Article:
I have to take a minute, break from the politics for a bit, and get something important off of my chest. It is with great sadness that I write about the passing of one of my television inspirations, celebrity chef and world traveler, Mr. Anthony Bourdain. When I woke up Friday morning and heard the news, well, my day officially started with a dark twist. I’m not going to say the man was my idol, no way, but I was a fan of his work. After all not only was he a great human being with a beautiful outlook on life and the world, he was also a Jew.
No, he wasn’t religious at all. In fact, he was quite the opposite, and yet life was his religion. What were his rituals? To explore the world, not tourist traps, but to get down and dirty, to sit down with the lesser known people of the world and have a meal with them. This unique method of culinary wonder earned Bourdain a most impeccable reputation not only in media, but in the hearts and minds of millions of viewers all around the world and the people who crossed paths with him.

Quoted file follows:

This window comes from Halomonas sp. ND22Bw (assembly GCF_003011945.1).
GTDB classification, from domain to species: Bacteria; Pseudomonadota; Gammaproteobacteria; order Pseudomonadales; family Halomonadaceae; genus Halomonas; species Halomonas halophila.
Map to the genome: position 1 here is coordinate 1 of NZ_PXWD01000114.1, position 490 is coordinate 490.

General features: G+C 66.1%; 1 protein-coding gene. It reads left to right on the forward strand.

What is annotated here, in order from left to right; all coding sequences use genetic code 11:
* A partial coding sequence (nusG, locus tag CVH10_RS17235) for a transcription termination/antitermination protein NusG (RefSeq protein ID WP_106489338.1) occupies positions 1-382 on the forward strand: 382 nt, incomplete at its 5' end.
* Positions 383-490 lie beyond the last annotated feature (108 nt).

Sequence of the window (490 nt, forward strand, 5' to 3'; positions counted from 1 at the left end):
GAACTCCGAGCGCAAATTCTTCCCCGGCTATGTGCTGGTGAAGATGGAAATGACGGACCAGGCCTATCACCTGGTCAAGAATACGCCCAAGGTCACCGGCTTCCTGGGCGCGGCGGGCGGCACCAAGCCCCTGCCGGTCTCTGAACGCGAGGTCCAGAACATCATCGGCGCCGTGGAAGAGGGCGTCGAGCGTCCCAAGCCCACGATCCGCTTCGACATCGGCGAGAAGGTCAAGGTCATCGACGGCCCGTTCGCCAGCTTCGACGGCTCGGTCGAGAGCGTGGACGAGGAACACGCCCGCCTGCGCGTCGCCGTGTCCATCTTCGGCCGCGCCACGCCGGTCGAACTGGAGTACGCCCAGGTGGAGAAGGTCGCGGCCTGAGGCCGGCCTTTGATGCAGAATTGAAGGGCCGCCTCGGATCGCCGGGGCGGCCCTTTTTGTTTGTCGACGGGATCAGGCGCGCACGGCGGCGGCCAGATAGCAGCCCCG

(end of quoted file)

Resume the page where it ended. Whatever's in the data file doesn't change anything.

Born in New York on June 25th, 1956, Bourdain was the eldest of two sons born to a French Catholic American father and a Jewish American mother. He was raised in New Jersey, growing up on rock music and his love of literature. He eventually graduated from college and earned his title from the Culinary Institute of America in 1978. In the years that followed, his exceptional skills as a chef were proven to all. After many ups and downs, a lot of sweat and hard work, he quickly rose the ranks and became the executive chef at Brasserie Les Halles in 1998. Soon after he began to write culinary reviews, his sumptuous reputation already firmly established, his books became best-sellers, his first infamous article was titled “Don’t Eat Before Reading This.” In the year 2000 he published his best-seller – “Kitchen Confidential: Adventures in the Culinary Underbelly.” In 2002, Bourdain embraced his destiny as he started his first tv-series on the Food Network titled “A Cook’s Tour,” where he traveled the world in search of delicious cuisines from the most exotic cultures. His love of food and normal-every day people, along with his rough-n’tough personality became world renowned. In 2005 he started his hit series, “Anthony Bourdain – No Reservations” on the Travel Channel. I was in high school at that time, and remember watching his show for the first time and thinking, “Man, I wish I had his job!” I was hooked, I loved tuning in after school, and occasionally whenever I stayed home “sick in bed,” and watch the episodes.